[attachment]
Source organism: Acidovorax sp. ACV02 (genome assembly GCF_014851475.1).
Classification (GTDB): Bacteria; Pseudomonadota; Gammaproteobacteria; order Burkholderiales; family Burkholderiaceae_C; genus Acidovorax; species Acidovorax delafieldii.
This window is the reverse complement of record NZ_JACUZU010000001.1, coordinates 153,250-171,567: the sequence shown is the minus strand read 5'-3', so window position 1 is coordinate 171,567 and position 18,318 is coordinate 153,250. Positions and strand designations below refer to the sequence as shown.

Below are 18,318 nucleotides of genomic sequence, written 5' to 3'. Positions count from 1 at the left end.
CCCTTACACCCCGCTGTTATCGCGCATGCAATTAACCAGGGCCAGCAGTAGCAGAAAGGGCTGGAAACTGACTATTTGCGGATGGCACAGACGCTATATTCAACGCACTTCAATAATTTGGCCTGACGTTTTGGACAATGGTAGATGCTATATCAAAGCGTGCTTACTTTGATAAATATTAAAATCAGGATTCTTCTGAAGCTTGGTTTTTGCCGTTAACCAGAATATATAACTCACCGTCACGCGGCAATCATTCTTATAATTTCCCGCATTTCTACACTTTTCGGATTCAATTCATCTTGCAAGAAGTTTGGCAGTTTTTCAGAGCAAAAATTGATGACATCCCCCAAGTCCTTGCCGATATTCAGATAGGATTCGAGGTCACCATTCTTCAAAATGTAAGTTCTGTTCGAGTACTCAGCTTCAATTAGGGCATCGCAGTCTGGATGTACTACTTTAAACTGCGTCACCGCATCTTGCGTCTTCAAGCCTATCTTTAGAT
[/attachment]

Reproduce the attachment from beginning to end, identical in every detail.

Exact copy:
Source organism: Acidovorax sp. ACV02 (genome assembly GCF_014851475.1).
Classification (GTDB): Bacteria; Pseudomonadota; Gammaproteobacteria; order Burkholderiales; family Burkholderiaceae_C; genus Acidovorax; species Acidovorax delafieldii.
This window is the reverse complement of record NZ_JACUZU010000001.1, coordinates 153,250-171,567: the sequence shown is the minus strand read 5'-3', so window position 1 is coordinate 171,567 and position 18,318 is coordinate 153,250. Positions and strand designations below refer to the sequence as shown.

Below are 18,318 nucleotides of genomic sequence, written 5' to 3'. Positions count from 1 at the left end.
CCCTTACACCCCGCTGTTATCGCGCATGCAATTAACCAGGGCCAGCAGTAGCAGAAAGGGCTGGAAACTGACTATTTGCGGATGGCACAGACGCTATATTCAACGCACTTCAATAATTTGGCCTGACGTTTTGGACAATGGTAGATGCTATATCAAAGCGTGCTTACTTTGATAAATATTAAAATCAGGATTCTTCTGAAGCTTGGTTTTTGCCGTTAACCAGAATATATAACTCACCGTCACGCGGCAATCATTCTTATAATTTCCCGCATTTCTACACTTTTCGGATTCAATTCATCTTGCAAGAAGTTTGGCAGTTTTTCAGAGCAAAAATTGATGACATCCCCCAAGTCCTTGCCGATATTCAGATAGGATTCGAGGTCACCATTCTTCAAAATGTAAGTTCTGTTCGAGTACTCAGCTTCAATTAGGGCATCGCAGTCTGGATGTACTACTTTAAACTGCGTCACCGCATCTTGCGTCTTCAAGCCTATCTTTAGAT